Introducing HOHOKUM: A Frontrunner in the Zen Genre
By Malik Forté on August 16, 2014
We live in a day and age where life calls for alternative means of stress relief, outside of the traditional methods like meditation and good ole medicinal herbage. Popular go-to relaxation remedies in the video game space are intriguing, because they often seem to counter the entire purpose of unwinding. You ever hear someone say “I like to take my frustrations out by shooting and massacring people on Grand Theft Auto?” Many take to their homes, spark up their consoles, and throw on their headsets to yell at countless “un-parented tweens”, or run over NPC pedestrians as a means of repose. But what about the folks who are looking to obtain a heightened state of video game calm not achieved by virtual acts of violence?
Lucky for us, there’s a genre that’s been carving itself ever so slowly right under our noses– a genre that focuses on the tranquility of a player as opposed to one’s compellence. A genre where instead of dragging you to the edge of your seat in enthrallment, the objective is to melt you into the seams of your sofa, without forcing you to think or react to anything as your typical gaming experience would demand. This genre is what I call the “zen genre”, and there’s a new title on the horizon that is on the forefront of pushing this class of game forward, by the name of Hohokum.
“People need empty spaces to help clear their mind, think of it as the opposite end of a puzzle,” said Richard Hogg as he explained the concept behind his brainchild. As contradicting as it may sound, Hogg and the team at Honeyslug went extreme lengths to produce the most non-extreme tone with Hohokum, and the game’s art style is a huge part of how they were able to make this possible. Hogg claims that the team spent a good amount of time studying moods, and what colors often correspond with them in today’s society. Perhaps you can accredit such efforts to the game’s luminous eye-catching visuals. Hohokum is sensationally pastel, using a series of complementary bright colors to accentuate the game’s atmospheric charm and exuberance.
“I hope that people find it refreshing and dig that it’s not difficult,” stated Hogg when speaking about Hohokum‘s gameplay. The character (or object) that you play as, called the long mover, is not only a device for exploration, but for expression as well. Hogg envisions the game as an organically assembled interactive blank canvas, where players can move freely and choose how they progress through Hohokum‘s world based off of their current state of mind. He then went on to point out that there are very loose objectives and interactions within the game which will warrant a sense of accomplishment, but no sense of pressure or failure while engaging with the game’s environment.
The visuals and gameplay are definitely unique and well worth touting, but the real MVP in what makes this game significant is how Hohokum delivers on an aural front. While Richard Hogg and company were deep in the process of making the game, there were a series of tunes playing around their studio that set the mood while they brought the game’s other verticals to life. Upon realizing that most of these tunes were courtesy of the esteemed artist of Ghostly International, this eventually led to the label’s involvement in the game’s soundtrack– a soundtrack that is arguably one of the flyest collection of compositions in a game to date.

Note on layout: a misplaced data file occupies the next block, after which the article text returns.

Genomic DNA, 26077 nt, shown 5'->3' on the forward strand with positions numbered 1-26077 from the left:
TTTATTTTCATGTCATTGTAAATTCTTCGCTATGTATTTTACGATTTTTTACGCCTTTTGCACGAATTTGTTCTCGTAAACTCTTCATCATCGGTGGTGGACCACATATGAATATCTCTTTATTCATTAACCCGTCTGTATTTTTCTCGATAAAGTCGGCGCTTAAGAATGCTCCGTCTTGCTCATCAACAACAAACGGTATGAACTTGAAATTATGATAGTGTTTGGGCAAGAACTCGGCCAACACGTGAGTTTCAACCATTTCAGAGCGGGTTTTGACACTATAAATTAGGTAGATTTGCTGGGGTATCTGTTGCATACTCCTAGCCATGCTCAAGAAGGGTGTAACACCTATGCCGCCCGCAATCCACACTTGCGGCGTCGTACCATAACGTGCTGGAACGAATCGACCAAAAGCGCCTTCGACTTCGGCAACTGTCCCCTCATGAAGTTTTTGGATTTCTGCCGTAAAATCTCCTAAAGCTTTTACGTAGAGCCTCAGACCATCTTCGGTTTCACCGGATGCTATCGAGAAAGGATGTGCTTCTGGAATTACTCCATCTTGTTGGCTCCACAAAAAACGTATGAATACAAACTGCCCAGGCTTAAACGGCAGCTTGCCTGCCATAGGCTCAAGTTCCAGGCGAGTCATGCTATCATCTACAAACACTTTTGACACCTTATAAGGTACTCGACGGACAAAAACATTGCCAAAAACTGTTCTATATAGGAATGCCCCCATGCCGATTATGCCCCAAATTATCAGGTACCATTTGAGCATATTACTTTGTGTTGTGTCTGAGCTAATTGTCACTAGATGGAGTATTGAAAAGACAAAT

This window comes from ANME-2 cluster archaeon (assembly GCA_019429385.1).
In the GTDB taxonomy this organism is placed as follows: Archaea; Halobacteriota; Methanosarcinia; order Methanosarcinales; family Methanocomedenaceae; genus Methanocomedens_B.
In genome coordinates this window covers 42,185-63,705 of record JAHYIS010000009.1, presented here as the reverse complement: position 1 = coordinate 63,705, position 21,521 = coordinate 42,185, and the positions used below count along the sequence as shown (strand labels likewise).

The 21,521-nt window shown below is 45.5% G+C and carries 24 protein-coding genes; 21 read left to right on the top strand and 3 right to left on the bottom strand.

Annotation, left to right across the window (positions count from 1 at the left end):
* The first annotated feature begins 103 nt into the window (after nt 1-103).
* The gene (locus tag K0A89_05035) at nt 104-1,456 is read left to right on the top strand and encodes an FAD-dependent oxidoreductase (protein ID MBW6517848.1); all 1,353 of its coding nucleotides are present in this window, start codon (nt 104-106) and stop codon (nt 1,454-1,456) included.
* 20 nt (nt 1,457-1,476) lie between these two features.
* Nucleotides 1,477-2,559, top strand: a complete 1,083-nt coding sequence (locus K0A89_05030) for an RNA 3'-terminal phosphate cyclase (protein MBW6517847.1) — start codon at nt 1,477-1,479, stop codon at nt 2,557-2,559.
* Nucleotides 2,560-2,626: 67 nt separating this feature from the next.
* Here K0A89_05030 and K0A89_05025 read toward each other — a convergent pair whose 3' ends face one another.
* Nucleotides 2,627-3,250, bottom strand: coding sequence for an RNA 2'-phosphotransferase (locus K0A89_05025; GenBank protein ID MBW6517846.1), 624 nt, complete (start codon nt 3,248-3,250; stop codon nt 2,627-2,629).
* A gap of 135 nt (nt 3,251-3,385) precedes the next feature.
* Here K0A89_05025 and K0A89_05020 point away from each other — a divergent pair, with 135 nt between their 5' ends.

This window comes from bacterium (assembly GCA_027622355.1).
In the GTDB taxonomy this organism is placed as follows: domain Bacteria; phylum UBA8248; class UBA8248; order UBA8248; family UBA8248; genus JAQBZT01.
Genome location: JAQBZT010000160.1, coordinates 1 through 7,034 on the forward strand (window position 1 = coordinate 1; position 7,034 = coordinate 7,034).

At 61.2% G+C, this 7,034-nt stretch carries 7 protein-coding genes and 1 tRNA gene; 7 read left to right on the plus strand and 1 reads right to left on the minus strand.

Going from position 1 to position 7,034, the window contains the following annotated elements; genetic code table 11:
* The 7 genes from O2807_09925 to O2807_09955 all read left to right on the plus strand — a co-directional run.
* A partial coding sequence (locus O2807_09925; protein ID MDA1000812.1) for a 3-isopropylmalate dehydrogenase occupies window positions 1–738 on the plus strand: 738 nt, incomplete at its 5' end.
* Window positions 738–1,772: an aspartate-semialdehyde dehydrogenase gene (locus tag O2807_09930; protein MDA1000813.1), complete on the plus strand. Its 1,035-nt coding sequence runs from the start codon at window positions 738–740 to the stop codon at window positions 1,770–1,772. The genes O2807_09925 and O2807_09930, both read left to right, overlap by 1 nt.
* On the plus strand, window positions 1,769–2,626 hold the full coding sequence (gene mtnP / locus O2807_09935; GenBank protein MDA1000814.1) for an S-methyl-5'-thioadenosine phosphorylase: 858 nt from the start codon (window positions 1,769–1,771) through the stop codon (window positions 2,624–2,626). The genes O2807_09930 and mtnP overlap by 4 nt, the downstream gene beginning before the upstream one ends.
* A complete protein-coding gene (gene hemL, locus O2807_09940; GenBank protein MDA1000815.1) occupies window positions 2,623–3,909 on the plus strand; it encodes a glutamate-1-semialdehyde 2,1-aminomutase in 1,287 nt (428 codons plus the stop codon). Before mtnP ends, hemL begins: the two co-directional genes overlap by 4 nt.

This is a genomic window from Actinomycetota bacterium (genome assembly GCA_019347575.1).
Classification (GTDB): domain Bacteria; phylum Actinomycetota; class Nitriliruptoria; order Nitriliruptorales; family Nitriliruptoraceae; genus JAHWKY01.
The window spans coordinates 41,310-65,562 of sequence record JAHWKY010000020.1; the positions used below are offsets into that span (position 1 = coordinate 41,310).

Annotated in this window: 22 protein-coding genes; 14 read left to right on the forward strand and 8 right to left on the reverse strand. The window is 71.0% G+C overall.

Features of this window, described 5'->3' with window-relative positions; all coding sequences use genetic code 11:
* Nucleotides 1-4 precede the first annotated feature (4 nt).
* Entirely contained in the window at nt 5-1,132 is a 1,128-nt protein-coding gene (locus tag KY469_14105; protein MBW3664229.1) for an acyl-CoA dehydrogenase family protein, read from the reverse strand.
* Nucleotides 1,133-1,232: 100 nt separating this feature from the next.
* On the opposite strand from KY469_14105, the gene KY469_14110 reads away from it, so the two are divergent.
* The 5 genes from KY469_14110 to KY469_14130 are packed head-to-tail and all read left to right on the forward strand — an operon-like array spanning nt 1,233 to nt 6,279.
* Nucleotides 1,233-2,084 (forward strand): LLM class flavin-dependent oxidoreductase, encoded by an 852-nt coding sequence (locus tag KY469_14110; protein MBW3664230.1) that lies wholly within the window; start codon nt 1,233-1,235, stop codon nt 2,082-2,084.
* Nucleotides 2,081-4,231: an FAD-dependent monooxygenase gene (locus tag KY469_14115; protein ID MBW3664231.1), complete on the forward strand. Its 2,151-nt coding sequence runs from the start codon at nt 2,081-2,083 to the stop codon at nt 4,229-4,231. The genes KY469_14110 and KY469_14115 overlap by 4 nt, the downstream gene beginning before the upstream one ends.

Among Ghostly International’s featured musicians in the game is Shigeto, a composer known for delivering an electronic, 8 bit sounding vibe in his work. He’s been a gamer since the good ole days of Pitfall and pegged titles such as Mega Man, and Shinobi as influences when it comes to his abstract electronic sound. Being that his passion for video games had to overcome the obstacle of his mother not allowing him to play them as a kid, I think it’s safe to say that he’s more than ecstatic about actually being artistically involved in the creation of one.
“I like how playful it is,” Shigeto replied when asked what about Hohokum stood out to him, “I like that it’s not a video game based on shooting people.” Knowing the premise of the game, Shigeto was able to experiment with his contribution to the game’s soundtrack. He wanted make music that could also be analogous to the ambience of crickets at night, and conducted most of his jam sessions at night time for further inspiration.
Not many video games include proper collaborations between the musicians scoring the game and the developers, and a good amount of games just roll licensed music or backtracking music over the top of the gameplay and deem it a sufficient integration. Shigeto and the rest of the Ghostly teams’ music is actually a part of the game, and adds a deeper level of interaction that simulates the players senses in a calm and soothing manner. First-person shooters, sports games, massive multiplayer online games– damnit, sometimes people just want to chill.
Hohokum is incomprehensible to the point where pretty much all you can do is relax, as the game almost provokes that you don’t attempt to understand it, but instead, experience it. There really aren’t a proper assemblage of words that can accurately describe how it feels to play Hohokum, which is available in the PlayStation Store for $14.99. One thing’s for certain though: this game is one of the most anomalously beautiful gaming experiences that have arrived in some time and I encourage anyone that’s having a rough day and looking to relax to let Hohokum sooth you while bringing your spirits back to the promise land.